Haye would like to take Wladimir Klitschko out to deep water on June 20th - and drown him.

Some say that Haye has the necessary components of what it takes to be a superstar in the sport. He has the looks, the physique a heavyweight champion should, and he possesses equal doses of personality and charisma. However, he is not yet a proven commodity as a heavyweight and he has only fought four times above 200 pounds. Those that are predicting a Klitschko win say that Haye is too small to compete.

“I'm healthy, I'm happy and I'm in my prime,” counters Haye. “I'm 28-years old and this is my time to shine. The people in the boxing public, especially the American boxing public, they know what they're looking at. You can try and put Wladimir in with Sultan Ibragimov and they know it sucks, they know it's garbage. I want to bring boxing back to what it was like a few years ago. The last few years people have switched off from it, it's been boring.”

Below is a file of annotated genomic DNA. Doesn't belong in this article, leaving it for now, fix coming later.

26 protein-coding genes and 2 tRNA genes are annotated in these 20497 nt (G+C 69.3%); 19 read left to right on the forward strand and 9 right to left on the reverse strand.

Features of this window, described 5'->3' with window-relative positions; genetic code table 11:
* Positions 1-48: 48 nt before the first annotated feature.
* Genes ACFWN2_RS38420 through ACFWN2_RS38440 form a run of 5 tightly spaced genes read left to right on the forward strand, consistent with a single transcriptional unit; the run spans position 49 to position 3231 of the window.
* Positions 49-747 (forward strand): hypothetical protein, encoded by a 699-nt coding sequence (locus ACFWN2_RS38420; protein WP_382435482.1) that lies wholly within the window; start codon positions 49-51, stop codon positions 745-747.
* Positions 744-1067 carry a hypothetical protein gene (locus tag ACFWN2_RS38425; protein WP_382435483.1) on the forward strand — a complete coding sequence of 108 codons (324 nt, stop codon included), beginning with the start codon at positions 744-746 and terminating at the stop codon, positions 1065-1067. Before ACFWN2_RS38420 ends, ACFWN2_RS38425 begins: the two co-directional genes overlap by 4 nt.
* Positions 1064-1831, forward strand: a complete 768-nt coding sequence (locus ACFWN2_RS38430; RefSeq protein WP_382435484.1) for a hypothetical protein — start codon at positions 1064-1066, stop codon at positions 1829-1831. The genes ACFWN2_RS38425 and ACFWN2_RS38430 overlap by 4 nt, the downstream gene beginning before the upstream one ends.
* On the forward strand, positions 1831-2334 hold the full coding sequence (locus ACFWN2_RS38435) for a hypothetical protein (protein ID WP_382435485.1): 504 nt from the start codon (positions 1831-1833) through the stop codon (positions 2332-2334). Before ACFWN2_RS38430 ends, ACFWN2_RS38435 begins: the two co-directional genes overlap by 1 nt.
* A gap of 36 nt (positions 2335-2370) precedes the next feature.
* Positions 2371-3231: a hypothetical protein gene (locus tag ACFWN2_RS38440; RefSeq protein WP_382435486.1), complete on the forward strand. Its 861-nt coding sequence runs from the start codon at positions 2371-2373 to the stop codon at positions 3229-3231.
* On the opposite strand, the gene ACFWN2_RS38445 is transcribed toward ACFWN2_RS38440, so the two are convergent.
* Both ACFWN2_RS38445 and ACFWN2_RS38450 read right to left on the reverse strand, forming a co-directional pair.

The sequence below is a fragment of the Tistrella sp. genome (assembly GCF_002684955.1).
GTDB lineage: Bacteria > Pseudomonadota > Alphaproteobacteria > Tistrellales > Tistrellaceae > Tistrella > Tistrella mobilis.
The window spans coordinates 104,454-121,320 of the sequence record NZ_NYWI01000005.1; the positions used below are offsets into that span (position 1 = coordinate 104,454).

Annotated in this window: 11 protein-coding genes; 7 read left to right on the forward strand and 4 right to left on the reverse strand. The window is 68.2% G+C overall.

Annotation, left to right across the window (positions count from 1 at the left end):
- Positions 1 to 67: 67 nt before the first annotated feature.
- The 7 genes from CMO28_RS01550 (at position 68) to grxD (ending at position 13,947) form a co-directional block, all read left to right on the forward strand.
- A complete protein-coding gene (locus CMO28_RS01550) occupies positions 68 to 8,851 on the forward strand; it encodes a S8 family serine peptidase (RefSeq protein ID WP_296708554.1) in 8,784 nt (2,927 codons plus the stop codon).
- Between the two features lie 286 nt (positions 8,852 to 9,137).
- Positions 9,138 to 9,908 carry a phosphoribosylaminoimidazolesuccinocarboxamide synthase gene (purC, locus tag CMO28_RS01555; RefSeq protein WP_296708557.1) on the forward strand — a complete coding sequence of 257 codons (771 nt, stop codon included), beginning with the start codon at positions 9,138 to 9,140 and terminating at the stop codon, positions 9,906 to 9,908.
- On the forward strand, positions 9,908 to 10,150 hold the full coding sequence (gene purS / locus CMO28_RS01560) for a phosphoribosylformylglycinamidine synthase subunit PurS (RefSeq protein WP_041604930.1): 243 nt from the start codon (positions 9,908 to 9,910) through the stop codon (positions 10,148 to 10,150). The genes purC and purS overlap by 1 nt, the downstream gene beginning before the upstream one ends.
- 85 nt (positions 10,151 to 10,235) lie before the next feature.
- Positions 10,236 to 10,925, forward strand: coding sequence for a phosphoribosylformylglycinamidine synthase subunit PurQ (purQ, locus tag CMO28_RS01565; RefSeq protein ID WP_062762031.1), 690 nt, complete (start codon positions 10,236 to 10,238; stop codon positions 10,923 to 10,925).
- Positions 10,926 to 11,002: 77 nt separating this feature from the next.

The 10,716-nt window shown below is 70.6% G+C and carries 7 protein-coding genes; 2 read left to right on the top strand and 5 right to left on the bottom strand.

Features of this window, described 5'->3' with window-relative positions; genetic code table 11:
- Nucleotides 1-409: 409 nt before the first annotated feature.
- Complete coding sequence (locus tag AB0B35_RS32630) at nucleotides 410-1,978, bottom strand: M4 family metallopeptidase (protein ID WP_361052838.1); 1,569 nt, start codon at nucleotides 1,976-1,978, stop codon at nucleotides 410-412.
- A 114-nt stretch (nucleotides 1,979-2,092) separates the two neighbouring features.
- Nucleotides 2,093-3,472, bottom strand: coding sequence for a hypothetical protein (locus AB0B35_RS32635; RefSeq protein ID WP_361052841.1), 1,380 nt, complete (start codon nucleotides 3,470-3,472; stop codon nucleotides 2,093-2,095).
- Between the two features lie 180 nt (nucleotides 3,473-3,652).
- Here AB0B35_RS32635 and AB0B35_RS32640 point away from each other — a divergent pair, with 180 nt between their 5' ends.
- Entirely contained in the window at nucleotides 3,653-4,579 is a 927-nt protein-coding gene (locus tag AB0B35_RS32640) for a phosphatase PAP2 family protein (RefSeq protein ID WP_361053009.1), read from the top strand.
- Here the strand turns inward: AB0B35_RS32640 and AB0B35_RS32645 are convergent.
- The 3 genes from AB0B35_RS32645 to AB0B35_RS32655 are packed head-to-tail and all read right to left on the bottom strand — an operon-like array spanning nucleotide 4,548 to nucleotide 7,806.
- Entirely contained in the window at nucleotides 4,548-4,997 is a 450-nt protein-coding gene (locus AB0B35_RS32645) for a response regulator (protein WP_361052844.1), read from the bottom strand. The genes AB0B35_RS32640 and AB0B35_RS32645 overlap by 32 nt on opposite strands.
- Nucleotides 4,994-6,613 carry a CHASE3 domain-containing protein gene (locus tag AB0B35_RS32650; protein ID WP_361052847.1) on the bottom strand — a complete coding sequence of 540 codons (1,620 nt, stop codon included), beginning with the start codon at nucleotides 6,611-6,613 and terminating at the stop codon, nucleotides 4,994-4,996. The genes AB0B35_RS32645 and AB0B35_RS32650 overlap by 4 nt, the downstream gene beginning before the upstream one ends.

Haye says he can be the one to bring heavyweight boxing back from the doldrums and turn fans back onto the heavyweight division. He is in a great position to capitalize since the fight will be seen live around the world. If you believe even half of what he says then it could be a fight that a heavyweight boxing fan wouldn't want to miss.

“There's going to be a changing of the guard,” Haye predicts. “The old 6'7” heavyweight - jab, jab and grab - against the 'Haye-maker' coming out there throwing bombs and giving people what they're paying to see and that's excitement. Don't blink come June 20th. Don't go to the toilet, don't go to get yourself a cup of tea, don't go and get beer. Sit down and enjoy the new heavyweight sensation and that's David Haye.

“My plan is to go out there and destroy Wladimir Klitschko. I want to really shock Germany and I really want to shock Europe and really shock the United States. I guarantee people around the world will begin to recognize me after that. Someone needs to clean up the division, it's not what it once was. I fight with my heart on my sleeve.”

And speaking of hearts, as long as David Haye has anything to say about it, he thinks you'll turn yours over to him - soon.

May 2009

No comments: